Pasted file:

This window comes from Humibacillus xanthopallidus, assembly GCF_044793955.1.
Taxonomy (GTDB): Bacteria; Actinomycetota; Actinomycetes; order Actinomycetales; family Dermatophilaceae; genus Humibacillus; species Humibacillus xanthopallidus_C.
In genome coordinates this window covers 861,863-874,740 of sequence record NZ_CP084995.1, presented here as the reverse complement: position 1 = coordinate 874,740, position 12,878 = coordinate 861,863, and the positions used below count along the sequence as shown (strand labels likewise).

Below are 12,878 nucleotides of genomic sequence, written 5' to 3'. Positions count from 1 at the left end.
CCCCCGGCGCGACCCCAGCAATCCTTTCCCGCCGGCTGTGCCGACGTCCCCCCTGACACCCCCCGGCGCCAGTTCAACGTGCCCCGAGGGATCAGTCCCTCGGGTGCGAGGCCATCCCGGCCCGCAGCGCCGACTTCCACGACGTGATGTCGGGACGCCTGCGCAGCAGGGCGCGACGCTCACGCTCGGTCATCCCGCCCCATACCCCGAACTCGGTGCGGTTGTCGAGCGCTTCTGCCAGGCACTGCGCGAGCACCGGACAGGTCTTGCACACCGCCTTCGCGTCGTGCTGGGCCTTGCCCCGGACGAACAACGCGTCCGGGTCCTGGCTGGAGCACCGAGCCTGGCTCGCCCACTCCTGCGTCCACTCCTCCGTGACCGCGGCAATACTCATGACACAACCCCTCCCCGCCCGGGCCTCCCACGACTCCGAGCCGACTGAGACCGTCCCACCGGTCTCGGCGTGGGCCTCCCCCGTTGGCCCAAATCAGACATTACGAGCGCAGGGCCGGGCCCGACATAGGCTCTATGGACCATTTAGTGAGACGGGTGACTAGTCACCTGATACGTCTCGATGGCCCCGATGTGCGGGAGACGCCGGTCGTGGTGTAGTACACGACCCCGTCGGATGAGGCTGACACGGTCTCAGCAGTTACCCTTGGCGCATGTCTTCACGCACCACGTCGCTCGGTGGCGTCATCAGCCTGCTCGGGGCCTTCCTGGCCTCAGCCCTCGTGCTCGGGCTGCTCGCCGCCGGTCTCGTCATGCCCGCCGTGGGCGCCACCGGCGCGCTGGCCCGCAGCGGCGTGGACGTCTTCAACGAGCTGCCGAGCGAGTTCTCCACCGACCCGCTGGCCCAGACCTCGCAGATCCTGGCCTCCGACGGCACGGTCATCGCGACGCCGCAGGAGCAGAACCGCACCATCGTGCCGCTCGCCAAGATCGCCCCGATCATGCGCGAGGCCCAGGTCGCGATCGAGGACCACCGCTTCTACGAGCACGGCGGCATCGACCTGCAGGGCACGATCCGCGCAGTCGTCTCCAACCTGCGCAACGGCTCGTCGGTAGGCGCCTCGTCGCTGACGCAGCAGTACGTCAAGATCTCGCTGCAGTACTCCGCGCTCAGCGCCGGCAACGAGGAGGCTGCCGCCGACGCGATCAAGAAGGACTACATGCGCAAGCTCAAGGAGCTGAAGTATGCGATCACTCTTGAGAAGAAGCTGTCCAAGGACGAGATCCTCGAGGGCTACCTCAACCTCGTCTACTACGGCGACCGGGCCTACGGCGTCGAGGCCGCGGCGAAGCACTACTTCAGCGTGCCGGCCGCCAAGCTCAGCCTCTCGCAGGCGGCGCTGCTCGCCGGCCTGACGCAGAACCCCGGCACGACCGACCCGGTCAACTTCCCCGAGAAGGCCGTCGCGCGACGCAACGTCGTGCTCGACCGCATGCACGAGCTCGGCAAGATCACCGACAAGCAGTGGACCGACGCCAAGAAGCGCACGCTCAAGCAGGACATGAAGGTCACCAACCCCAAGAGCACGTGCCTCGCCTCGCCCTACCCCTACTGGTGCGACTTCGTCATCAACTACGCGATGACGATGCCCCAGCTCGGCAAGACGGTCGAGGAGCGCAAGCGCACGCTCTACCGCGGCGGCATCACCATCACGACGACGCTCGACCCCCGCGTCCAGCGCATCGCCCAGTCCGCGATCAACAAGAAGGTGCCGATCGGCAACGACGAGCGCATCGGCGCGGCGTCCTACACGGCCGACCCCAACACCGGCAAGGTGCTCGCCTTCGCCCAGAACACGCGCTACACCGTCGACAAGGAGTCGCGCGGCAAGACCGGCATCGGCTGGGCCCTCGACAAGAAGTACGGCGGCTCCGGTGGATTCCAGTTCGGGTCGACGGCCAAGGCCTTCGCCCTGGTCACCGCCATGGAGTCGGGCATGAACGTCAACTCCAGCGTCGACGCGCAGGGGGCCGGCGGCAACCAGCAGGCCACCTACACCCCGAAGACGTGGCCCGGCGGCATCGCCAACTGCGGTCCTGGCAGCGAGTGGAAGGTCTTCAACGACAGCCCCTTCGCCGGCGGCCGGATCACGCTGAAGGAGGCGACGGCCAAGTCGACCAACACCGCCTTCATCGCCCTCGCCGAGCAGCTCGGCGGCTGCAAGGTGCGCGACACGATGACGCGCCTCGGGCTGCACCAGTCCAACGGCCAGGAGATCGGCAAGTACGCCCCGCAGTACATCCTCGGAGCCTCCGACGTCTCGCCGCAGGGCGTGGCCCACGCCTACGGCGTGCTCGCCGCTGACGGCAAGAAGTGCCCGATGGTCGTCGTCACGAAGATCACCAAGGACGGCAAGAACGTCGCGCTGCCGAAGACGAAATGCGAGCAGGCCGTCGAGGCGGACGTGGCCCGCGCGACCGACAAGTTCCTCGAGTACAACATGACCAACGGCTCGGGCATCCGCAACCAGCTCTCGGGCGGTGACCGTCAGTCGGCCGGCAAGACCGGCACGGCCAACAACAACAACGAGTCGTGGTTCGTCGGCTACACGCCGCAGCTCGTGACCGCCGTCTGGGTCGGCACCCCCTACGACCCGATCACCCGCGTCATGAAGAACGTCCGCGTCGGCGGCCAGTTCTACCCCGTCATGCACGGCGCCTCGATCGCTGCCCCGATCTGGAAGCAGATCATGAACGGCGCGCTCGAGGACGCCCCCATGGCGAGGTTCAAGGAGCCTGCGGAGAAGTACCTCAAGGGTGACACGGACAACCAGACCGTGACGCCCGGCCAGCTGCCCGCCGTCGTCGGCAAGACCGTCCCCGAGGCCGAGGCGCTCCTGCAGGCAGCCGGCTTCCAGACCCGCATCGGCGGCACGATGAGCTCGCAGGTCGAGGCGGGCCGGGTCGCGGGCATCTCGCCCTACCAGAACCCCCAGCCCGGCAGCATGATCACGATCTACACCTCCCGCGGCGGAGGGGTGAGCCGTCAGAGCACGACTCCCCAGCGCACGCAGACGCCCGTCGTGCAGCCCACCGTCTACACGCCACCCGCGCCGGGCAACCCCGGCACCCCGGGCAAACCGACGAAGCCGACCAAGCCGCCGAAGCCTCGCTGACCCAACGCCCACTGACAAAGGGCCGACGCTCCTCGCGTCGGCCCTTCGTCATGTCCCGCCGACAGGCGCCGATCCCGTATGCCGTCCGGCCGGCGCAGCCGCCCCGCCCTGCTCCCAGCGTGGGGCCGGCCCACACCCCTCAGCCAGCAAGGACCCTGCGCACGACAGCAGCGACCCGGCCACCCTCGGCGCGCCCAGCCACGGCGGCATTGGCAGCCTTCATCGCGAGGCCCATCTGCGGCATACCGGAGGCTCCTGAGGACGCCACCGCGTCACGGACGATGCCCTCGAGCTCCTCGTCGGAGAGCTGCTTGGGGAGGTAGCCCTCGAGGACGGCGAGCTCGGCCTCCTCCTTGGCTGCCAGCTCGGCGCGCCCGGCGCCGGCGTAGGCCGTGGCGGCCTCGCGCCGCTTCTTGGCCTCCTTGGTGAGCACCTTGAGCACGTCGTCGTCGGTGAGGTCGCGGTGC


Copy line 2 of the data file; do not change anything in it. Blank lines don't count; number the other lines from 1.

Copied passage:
Taxonomy (GTDB): Bacteria; Actinomycetota; Actinomycetes; order Actinomycetales; family Dermatophilaceae; genus Humibacillus; species Humibacillus xanthopallidus_C.